Arts and Culture

Nathan Hall's Opera Unbound Ties You Up to Set You Free

Demonstration of a Somerville Bowline tie at Studio Friction.
Demonstration of a Somerville Bowline tie at Studio Friction. Courtesy of Nathan Hall

Nathan Hall admits he’s never been a big fan of opera, at least not the overwrought kind we’re used to seeing.

“I mostly don't like how in traditional opera there’s always a woman who dies in the end. Everything is a bit overly dramatic,” says Hall, a Denver-based experimental composer known for his adventurous and contemporary musical ideas. “I’d like to challenge people's concept of a classical-music genre like opera.”

And somewhere along the way, Hall came up with a way to do that, becoming enamored with the notion of writing a modern opera based on lifestyles that are often hidden from the mainstream. “I wanted to do something with more contemporary relevance to things in my own life,” he explains. “I had the idea coming back from a residency in Sweden a few years ago and wrote the basic idea on an airplane napkin.”

Hall’s scrawl across the napkin eventually grew into the concept of a queer/kink opera raising the art of shibari (Japanese rope bondage) to a higher aesthetic level while also conveying the idea of empowerment on a personal — and often secret — level. The opera, Unbound, began to take shape in his mind.


“I wanted to see a music work that shows queer people in it,” Hall says. “Showing an experience often relegated to the shadows makes it a little more human. I don't see people like myself a lot in productions, and I thought, ‘That’s the work I need to do.’ After the pandemic year, I realized my time on Earth is short.”

He adds, “I also had a large interest to push the boundaries of Denver’s art world a little.”
click to enlarge A chest-harness bondage demonstration at Studio Friction. - COURTESY OF NATHAN HALL
A chest-harness bondage demonstration at Studio Friction.
Courtesy of Nathan Hall
Opera sounded like a good vehicle for doing all those things. “I’d found that I love writing music for choreography, drama and intrigue,” says Hall.

But did he need to go as far as mixing up queerness, kink and the art of shibari? Would Denver give it a chance?

Hall thinks so. “For me, it became a really good symbol for being able to trust someone, to be put in a vulnerable place and find freedom with experience,” he says. And he knew where cast members could be, well, shown the ropes.

“Denver has a bondage studio, Studio Friction. They were interested in the project and the mission to elevate shibari as an art form,” he notes. Things were lining up nicely.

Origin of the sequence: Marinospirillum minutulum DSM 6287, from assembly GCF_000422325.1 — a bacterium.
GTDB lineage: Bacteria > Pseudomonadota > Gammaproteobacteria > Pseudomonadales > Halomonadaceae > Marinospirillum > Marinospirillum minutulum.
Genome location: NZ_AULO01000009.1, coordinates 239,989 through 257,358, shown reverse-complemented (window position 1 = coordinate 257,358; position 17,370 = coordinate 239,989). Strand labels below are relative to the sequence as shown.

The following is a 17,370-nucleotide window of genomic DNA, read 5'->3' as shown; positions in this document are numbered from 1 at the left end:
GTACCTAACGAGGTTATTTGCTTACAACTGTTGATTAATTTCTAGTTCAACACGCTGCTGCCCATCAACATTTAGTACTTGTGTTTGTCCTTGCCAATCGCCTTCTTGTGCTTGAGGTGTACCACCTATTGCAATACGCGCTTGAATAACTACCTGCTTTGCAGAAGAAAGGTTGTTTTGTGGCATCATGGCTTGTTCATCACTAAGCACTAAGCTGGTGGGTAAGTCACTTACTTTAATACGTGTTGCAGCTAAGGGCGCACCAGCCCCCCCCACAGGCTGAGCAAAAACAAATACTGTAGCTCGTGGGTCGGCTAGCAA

“One of the founders gave a presentation to all our staff and singers,” Hall continues. “It was amazing to see how many people had not done anything like this before, and there was a spark of excitement, with people thinking, “Oh, I could do this. It’s not so intimidating.”

What melds all of these unusual elements into something believable and cohesive?

“The glue that holds it all together is the soundtrack the singers sing to,” Hall says confidently. “My training is from classical music, but I also have a love for electronic music: club beats, synth, drum machines. It gives the right atmosphere to the plot of the opera, forming a foundation for the singers.”
click to enlarge The opera Unbound explores shibari, the Japanese art of bondage. - COURTESY OF NATHAN HALL
The opera Unbound explores shibari, the Japanese art of bondage.
Courtesy of Nathan Hall
Hall’s adherence to a dance-club sound wraps itself around the unfolding story. “It’s an hour-long show focusing on the arc of an experience of a lead character who’s never had a bondage experience before, standing in a fetish club wanting to have a fantasy experience but not sure what that would be,” he explains. “He goes through a series of misconnections until he meets the co-lead, who offers that experience.

“There’s some discussion about consent and the rules of the game,” he adds. “They end up sharing a connection, and no one has to die.”

He does offer a note of caution.

“It is a show for adults only,” Hall says. “I would say my favorite thing about it is to see the cross-section between music lovers, adventurous opera fans and also the regular community, especially if they have an interest in fetish and kink. “This is a way to experience that in a musical light that works for both the unexperienced and the actual rope-bondage fans.”

What will bring an audience from both leagues to the show?

“What’s my hook to get people there?” Hall asks. "Unbound is a kink opera that blends three different worlds: classical singing, theater and bondage.” And how does it work, aesthetically? “It’s dark and sexy, but accessible enough that we will all identify with the main character, who is searching for a fantasy without knowing what he really wants — someone vulnerable, looking to put himself in a place outside his comfort zone."

Adds Hall: “There’s usually a good reward for that."

Unbound — composed and directed by Nathan Hall with a libretto by Alan Olejniczak — opens on Friday, August 27, and runs for five performances ending September 4 at Studio Friction, 740 Lipan Street. Tickets start at $30 at Eventbrite ($60 includes reserved seating, a small-group intro session to bondage and ties with an expert from Studio Friction before the show, and a length of rope to take home). Learn more online.
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Susan Froyd started writing for Westword as the "Thrills" editor in 1992 and never quite left the fold. These days she still freelances for the paper in addition to walking her dogs, enjoying cheap ethnic food and reading voraciously. Sometimes she writes poetry.
Contact: Susan Froyd